Karuna Trust

Our vision is of a world without prejudice, in which every human being has the opportunity to fulfil their potential, regardless of their background or beliefs. We aim to do this by challenging the ignorance and prejudice that trap people in poverty.
Nov 24, 2010

Girjia's gratitude

A recent testimonial from Girjia, one of the many girls reaping the benefits of this project:

Name: Girjia Hosmani, 22 years old.

Community: Burma cell

I am Girija staying at Burma cell. My personality is somewhat introverted. I never shared or opened myself up in front of anybody before I joined this life skill class. Side by side I have completed my computer class as well. Though I am an elder in the class, I feel ok because I am getting good knowledge about how to lead my life independently. I would like to share my testimony. I have come from a poor family and I have a big number of family members. We don’t get a proper diet. I used to feel giddy and sometimes tiredness but I ignored it all the time. One day the Women’s Empowerment Project (WEP) ran a programme of free haemoglobin (HB) check-up and I had one myself.

Dr. Mune told me that my HB is only 6, whilst the minimum normal level is 12. She gave me information on looking after my diet and gave me medicines. From that day I decided to look after my own diet. I took medicines and it helps me to improve my HB level.   

I am very much grateful to the WEP and send my warm thanks.       

Nov 24, 2010

Successes to celebrate

The Child Resource Centre back then
The Child Resource Centre back then

Hi all,

So this is my first post on global giving as a fundraiser for the Karuna Trust. It's clear that we have strong support here for this incredible project that really is transforming the lives of over a thousand children on the ground. Thank you very much for your continued support.

I'm happy to be able to share even a few of the many successes that this project has enjoyed over the past few months.

First and foremost, the Child Resource Centre that lies very much at the centre of this project has been completed and its activities are in full-flow! This is a massive achievement given that its construction was such a massive undertaking. The building of the Child Resource Centre was impeded at different times by a number of barriers, including a shortage of trained labourers and a surge in the prices of building materials. All's well that ends well, however! and through the determination and consistent efforts of our partner, the building is now fully in operation and has been hitting the ground running. Vocational and other training programs, counselling and a well-equipped library are some of the many initiatives that are being run from the Centre at present. You can see from the 'then' and 'now' pictures the amount of work that has gone into building this wonderful space.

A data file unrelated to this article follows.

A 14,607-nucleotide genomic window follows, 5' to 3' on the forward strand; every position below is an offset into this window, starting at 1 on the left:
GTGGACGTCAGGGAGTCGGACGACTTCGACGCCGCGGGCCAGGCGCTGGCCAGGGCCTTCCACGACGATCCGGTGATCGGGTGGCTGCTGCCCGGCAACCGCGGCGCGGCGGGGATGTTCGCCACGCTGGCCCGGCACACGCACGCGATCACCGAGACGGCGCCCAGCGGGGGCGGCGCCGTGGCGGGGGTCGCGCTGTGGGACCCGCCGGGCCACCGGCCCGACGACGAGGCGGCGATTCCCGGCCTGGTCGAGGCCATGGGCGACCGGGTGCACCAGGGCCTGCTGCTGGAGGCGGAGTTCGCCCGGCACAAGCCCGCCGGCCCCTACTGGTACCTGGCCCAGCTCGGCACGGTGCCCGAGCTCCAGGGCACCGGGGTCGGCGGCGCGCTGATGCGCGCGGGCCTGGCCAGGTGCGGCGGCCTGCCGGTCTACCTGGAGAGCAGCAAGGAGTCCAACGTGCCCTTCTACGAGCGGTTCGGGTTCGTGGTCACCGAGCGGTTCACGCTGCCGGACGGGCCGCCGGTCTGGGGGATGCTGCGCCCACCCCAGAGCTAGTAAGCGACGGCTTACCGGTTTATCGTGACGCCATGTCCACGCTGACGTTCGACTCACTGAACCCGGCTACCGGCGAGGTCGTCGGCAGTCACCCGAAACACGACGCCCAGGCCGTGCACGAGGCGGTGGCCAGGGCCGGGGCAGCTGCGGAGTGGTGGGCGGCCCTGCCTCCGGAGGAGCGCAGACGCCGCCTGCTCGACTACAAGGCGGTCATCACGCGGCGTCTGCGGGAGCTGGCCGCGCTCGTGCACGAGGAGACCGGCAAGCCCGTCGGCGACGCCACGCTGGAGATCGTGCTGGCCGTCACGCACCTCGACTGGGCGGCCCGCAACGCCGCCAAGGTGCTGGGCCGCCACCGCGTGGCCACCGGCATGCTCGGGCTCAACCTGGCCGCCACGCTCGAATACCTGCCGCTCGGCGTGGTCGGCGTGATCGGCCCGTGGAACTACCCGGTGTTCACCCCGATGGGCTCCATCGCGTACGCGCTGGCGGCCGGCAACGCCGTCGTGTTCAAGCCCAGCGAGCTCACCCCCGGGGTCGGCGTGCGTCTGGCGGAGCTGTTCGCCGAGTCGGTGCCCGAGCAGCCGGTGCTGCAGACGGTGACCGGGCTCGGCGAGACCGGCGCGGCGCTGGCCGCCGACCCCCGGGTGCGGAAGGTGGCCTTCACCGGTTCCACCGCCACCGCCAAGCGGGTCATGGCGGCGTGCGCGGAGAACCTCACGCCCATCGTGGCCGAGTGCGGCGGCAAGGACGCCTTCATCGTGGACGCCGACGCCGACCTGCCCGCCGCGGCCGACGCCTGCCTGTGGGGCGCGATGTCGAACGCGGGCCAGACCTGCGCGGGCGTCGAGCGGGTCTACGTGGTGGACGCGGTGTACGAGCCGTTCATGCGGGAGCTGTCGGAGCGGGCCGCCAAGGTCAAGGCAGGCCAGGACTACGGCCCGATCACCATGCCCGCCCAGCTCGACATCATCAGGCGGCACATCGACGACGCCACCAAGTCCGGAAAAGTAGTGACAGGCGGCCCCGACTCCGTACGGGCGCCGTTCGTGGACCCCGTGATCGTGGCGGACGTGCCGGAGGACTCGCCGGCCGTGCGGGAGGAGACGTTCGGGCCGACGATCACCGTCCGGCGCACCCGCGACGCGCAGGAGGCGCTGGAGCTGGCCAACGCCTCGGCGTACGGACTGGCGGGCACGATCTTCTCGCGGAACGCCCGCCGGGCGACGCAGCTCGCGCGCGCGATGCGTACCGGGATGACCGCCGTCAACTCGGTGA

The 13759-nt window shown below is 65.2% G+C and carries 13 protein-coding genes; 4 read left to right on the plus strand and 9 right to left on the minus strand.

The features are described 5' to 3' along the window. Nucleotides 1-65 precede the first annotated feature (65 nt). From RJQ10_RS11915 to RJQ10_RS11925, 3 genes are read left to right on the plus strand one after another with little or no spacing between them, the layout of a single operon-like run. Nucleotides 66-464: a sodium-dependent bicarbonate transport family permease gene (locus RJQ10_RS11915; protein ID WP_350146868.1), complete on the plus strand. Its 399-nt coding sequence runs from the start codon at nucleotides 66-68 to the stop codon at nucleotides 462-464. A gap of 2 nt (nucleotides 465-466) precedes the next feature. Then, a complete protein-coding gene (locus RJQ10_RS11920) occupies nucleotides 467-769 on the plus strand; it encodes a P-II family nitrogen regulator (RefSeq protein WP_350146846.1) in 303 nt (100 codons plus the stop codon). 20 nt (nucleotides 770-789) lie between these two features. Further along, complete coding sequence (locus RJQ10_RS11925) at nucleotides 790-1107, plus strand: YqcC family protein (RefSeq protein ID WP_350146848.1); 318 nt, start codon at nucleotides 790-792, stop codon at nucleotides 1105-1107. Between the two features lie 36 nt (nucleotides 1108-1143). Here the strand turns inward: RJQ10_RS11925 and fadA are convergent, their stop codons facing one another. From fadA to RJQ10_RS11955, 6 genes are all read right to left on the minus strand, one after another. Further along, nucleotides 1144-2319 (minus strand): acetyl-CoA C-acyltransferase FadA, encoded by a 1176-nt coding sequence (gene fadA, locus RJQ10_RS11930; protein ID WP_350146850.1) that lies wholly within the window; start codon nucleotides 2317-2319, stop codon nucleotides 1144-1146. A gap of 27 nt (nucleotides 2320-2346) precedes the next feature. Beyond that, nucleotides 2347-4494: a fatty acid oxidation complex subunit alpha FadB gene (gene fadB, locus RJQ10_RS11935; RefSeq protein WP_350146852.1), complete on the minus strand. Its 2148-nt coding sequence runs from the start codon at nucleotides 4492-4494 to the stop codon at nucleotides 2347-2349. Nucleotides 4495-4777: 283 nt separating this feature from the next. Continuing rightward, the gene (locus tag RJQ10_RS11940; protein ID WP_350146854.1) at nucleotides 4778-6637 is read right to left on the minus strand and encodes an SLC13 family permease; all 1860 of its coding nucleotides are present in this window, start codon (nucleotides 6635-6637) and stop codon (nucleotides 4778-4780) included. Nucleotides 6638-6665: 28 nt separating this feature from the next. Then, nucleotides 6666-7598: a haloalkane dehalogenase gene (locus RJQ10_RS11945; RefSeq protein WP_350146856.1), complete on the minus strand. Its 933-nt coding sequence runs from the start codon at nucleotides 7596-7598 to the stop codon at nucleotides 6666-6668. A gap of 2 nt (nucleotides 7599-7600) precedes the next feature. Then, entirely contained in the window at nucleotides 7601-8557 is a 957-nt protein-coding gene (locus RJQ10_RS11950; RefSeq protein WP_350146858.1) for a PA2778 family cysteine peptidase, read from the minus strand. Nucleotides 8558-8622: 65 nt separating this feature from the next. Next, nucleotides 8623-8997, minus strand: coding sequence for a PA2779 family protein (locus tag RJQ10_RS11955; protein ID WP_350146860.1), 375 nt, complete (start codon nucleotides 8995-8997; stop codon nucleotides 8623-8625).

At the core of this project is of course getting kids out of child labour and poverty and instead getting them into school. With the help of our local project partner, NISD, all the children of the village are now attending school. That’s up from 72% when the project work began in 2003. If you're anything like me, it's easy to let statistics like this go straight over your head, but this one really struck me. An increase of 72% over the last 7 years really is something to shout about.

The achievements that have stemmed from the consistent and concerted efforts of all stake-holders with the help of NISD in the areas of education and health are equally as impressive: 

  • 140 school children received appropriate and timely education support materials. This played a significant role in encouraging them to continue their schooling.
  • 843 children are reaping the benefits of support classes to improve their reading skills.
  • Computer classes have helped many children to overcome their fears of using a computer and have enabled them to appreciate the uses and importance of the internet in the modern world.
  • Child Protection Committees are working to cultivate a safe and secure atmosphere for children in their villages. 30 of these have been set up.
  • 742 young children are receiving care and attention through supplementary nutrition and pre-primary education during the absence of their mothers whilst at work.
  • 157 kitchen gardens have been developed and entire families are benefiting from the nutritious vegetables that they are yielding.
  • The growth of 531 children is monitored on a regular basis.